“It’s like a big mosaic, Mommy.”

“Yes it is,” I said, smiling.

“Mommy, I want to go up there,” she said, pointing to the elevated choir.

“Alright, I’m going to take some pictures of the pulpit.”

After a few attempts to photograph the owl, who had lost nearly all his character in a recent cleaning, I called her back to the pulpit. “Would you like to see the animals up close?” I asked her.

Holding her in my arms, I walked around the columns so that she could see the details of the capitals, omitting the three without sculptures of beasts at their corners.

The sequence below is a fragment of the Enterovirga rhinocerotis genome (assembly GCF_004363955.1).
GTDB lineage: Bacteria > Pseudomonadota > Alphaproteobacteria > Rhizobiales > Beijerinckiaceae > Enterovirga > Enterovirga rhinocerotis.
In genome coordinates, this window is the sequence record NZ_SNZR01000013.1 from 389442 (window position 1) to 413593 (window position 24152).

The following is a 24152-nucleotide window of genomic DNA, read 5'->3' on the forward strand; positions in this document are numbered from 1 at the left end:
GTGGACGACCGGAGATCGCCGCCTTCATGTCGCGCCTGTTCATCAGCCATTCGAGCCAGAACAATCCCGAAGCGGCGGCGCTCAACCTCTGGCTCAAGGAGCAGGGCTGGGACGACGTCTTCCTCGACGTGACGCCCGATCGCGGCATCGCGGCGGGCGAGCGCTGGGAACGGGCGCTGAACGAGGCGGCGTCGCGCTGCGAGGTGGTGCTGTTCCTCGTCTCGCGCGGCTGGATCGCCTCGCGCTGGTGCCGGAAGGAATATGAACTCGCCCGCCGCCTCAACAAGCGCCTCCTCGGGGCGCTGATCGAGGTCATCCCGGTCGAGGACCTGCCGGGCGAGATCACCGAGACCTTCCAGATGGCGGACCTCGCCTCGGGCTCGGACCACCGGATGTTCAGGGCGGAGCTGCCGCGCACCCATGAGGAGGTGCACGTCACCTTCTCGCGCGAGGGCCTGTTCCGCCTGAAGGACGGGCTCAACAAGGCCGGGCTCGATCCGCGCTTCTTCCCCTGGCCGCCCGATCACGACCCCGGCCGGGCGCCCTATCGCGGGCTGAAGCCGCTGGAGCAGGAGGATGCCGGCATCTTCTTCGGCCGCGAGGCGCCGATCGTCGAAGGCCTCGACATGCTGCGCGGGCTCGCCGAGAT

“Mommy!” she cried out, pointing at one of the capitals I had passed over. “I want to see those persons!” After inspecting the pair of tiny human figures, she turned her head and looked at another of the capitals I hadn’t shown her. “I want to see those little birds now. They’re eating berries!” With a glance, she had noticed a detail that I had missed several times on my first visits to the cathedral, despite its being exactly at eye level. I brought her closer and she leaned in to get a better look. “Ooh,” she cried, “look how small the berries are!”

When I was a professor, one of my most important tasks was to teach eighteen-year-olds how to look at art with mindful eyes. Watching Pata as she leafed through the pages of my books, I wondered whether I would be able to do the same for a five-year-old. But it turns out that she already knows, and all I have to teach her is how not to unlearn it.